Women's Rights in the United States [4 volumes]: A Comprehensive Encyclopedia of Issues, Events, and People by Tiffany K. Wayne, PhD
A comprehensive encyclopedia tracing the history of the women's rights movement in the United States from the American Revolution to the present day.
Few realize that the origin of the discussion on women's rights emerged out of the anti-slavery movement of the 19th century, and that suffragists were active in the peace and labor movements long after the right to vote was granted. Thus began the confluence of activism in our country, where the rights of women both followed-and led-the social and political discourse in America. Through 4 volumes and more than 800 entries, editor Tiffany K. Wayne, with advising editor Lois Banner, examine the issues, people, and events of women's activism, from the early period of American history to the present time. This comprehensive reference not only traces the historical evolution of the movement, but also covers current issues affecting women, such as reproductive freedom, political participation, pay equity, violence against women, and gay civil rights.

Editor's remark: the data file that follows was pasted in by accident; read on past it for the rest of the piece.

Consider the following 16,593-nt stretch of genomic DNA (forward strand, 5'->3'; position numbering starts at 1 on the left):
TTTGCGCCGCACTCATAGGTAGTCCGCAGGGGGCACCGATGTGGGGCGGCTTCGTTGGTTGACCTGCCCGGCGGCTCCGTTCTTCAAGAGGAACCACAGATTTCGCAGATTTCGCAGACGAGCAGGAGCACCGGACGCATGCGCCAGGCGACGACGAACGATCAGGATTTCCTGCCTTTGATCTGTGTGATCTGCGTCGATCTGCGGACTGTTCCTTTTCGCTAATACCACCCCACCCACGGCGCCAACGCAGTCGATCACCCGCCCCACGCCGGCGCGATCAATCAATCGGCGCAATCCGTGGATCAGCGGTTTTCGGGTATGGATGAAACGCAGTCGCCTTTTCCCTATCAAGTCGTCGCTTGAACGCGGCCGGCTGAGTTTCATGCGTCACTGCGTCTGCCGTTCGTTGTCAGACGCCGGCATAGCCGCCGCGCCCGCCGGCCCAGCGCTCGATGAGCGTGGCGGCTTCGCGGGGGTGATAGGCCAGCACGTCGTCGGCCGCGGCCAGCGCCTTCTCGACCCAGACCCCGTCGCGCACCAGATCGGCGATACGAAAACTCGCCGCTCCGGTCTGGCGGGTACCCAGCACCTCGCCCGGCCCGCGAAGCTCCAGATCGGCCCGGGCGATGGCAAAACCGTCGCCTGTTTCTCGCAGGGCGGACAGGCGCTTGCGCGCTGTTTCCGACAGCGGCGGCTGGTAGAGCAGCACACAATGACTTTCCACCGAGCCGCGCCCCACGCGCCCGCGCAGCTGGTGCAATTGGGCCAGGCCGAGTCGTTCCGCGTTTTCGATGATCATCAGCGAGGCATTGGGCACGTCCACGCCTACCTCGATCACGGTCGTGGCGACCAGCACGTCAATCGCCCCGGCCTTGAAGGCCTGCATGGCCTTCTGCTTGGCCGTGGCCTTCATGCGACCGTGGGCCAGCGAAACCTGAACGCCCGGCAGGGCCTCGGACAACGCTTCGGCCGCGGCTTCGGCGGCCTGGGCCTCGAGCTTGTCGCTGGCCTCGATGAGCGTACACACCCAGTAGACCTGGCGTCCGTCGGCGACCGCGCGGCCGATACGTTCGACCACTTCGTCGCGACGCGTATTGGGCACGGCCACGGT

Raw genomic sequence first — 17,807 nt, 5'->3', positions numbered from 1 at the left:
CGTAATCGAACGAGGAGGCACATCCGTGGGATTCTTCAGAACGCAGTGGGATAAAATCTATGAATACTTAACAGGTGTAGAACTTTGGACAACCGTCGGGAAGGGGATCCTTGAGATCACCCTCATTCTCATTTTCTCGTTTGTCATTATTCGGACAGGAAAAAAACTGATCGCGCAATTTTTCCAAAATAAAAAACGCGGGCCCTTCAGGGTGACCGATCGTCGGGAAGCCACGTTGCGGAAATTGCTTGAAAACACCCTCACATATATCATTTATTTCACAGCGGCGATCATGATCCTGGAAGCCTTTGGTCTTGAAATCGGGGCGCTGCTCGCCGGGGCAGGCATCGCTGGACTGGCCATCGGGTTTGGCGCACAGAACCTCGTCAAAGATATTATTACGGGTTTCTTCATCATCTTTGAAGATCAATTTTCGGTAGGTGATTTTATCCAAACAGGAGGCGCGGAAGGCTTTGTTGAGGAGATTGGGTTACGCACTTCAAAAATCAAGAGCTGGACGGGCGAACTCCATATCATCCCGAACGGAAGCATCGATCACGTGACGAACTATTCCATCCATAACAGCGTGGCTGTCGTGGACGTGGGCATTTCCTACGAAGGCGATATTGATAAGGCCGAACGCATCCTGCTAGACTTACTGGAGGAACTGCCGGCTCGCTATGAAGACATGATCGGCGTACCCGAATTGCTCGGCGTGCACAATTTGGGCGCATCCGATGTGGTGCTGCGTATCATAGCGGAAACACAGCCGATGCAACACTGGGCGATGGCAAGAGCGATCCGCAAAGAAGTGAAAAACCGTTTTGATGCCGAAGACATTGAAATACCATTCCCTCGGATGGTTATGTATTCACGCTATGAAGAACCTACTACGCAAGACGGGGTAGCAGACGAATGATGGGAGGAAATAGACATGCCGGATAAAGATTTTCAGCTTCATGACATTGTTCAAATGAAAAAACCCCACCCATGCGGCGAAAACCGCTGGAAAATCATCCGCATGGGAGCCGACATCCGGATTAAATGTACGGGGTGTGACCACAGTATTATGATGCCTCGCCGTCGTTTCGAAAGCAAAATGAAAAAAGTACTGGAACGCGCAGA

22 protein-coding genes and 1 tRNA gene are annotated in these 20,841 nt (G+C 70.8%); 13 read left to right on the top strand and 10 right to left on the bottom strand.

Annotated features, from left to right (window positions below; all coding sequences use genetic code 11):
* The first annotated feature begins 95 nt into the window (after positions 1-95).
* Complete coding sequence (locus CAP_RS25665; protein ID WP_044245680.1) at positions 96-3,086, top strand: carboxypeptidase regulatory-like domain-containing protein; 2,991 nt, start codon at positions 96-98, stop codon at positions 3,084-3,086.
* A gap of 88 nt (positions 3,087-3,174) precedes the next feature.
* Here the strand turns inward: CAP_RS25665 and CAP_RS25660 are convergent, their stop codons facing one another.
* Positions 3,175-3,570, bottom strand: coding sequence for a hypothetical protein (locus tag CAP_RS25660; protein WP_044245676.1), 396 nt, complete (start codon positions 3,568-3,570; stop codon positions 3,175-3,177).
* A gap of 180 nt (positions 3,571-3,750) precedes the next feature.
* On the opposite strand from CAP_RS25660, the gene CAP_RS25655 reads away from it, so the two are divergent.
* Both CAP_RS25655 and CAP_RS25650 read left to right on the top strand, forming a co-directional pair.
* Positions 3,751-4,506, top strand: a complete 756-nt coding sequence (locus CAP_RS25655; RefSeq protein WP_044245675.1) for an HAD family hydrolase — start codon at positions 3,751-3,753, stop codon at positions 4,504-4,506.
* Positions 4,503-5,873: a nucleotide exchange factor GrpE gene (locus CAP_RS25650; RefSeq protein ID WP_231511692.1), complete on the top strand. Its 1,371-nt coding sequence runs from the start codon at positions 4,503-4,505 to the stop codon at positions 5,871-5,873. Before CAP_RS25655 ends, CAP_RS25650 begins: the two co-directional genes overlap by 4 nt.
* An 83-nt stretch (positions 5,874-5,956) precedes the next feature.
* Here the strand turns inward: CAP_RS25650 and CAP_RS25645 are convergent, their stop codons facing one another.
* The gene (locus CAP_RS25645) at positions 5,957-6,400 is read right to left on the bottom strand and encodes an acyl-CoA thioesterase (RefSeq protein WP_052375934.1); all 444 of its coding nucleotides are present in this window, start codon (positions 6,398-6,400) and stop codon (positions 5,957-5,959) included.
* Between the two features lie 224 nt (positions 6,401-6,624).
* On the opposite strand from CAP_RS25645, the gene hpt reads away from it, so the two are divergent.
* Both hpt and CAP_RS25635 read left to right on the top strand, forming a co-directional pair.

- Offers informed, critical insights and perspectives from editor Tiffany K. Wayne; advising editor Lois Banner, noted author, professor, historian, and feminist; and expert contributors
- Comprises more than 800 entries in four volumes on the people, organizations, events, legislation, and primary documents impacting gender relations in the United States
- Supplies valuable content for librarians' events and programming for Women's History Month each March
- Provides listings of U.S. court cases regarding women's rights chronologically organized by major time periods
- Aligns with high school and college curricula in offering the experiences of American women
- Includes coverage of current and ongoing issues related to women's civil and political equality in the 21st century